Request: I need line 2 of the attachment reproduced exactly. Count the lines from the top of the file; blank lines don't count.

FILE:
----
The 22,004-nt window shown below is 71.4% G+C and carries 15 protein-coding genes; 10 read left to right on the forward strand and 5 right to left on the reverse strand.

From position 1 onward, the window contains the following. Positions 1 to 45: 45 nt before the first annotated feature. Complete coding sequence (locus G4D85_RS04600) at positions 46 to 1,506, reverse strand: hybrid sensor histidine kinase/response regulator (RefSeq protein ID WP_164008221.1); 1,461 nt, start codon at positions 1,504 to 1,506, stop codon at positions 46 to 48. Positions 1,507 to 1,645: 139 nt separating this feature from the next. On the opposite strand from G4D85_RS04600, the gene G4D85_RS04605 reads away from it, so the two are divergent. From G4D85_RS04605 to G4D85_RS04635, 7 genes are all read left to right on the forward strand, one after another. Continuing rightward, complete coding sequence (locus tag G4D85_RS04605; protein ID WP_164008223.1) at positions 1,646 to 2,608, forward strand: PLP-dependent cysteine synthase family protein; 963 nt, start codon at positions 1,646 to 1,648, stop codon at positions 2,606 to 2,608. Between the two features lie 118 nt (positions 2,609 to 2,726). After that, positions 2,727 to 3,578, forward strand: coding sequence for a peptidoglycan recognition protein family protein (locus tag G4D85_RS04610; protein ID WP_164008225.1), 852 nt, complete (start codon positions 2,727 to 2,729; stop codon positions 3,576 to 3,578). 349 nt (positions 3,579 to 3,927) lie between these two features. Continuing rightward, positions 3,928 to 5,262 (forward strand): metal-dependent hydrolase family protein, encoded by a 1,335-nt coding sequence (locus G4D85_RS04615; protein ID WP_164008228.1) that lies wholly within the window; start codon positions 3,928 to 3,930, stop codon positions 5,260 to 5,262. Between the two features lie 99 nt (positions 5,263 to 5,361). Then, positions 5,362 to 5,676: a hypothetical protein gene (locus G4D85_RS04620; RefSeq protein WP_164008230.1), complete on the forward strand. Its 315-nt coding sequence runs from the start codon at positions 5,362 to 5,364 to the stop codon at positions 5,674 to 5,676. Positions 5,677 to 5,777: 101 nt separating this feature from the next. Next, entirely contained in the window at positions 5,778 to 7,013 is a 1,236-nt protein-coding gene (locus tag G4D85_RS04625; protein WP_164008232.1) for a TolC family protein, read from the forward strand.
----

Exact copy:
From position 1 onward, the window contains the following. Positions 1 to 45: 45 nt before the first annotated feature. Complete coding sequence (locus G4D85_RS04600) at positions 46 to 1,506, reverse strand: hybrid sensor histidine kinase/response regulator (RefSeq protein ID WP_164008221.1); 1,461 nt, start codon at positions 1,504 to 1,506, stop codon at positions 46 to 48. Positions 1,507 to 1,645: 139 nt separating this feature from the next. On the opposite strand from G4D85_RS04600, the gene G4D85_RS04605 reads away from it, so the two are divergent. From G4D85_RS04605 to G4D85_RS04635, 7 genes are all read left to right on the forward strand, one after another. Continuing rightward, complete coding sequence (locus tag G4D85_RS04605; protein ID WP_164008223.1) at positions 1,646 to 2,608, forward strand: PLP-dependent cysteine synthase family protein; 963 nt, start codon at positions 1,646 to 1,648, stop codon at positions 2,606 to 2,608. Between the two features lie 118 nt (positions 2,609 to 2,726). After that, positions 2,727 to 3,578, forward strand: coding sequence for a peptidoglycan recognition protein family protein (locus tag G4D85_RS04610; protein ID WP_164008225.1), 852 nt, complete (start codon positions 2,727 to 2,729; stop codon positions 3,576 to 3,578). 349 nt (positions 3,579 to 3,927) lie between these two features. Continuing rightward, positions 3,928 to 5,262 (forward strand): metal-dependent hydrolase family protein, encoded by a 1,335-nt coding sequence (locus G4D85_RS04615; protein ID WP_164008228.1) that lies wholly within the window; start codon positions 3,928 to 3,930, stop codon positions 5,260 to 5,262. Between the two features lie 99 nt (positions 5,263 to 5,361). Then, positions 5,362 to 5,676: a hypothetical protein gene (locus G4D85_RS04620; RefSeq protein WP_164008230.1), complete on the forward strand. Its 315-nt coding sequence runs from the start codon at positions 5,362 to 5,364 to the stop codon at positions 5,674 to 5,676. Positions 5,677 to 5,777: 101 nt separating this feature from the next. Next, entirely contained in the window at positions 5,778 to 7,013 is a 1,236-nt protein-coding gene (locus tag G4D85_RS04625; protein WP_164008232.1) for a TolC family protein, read from the forward strand.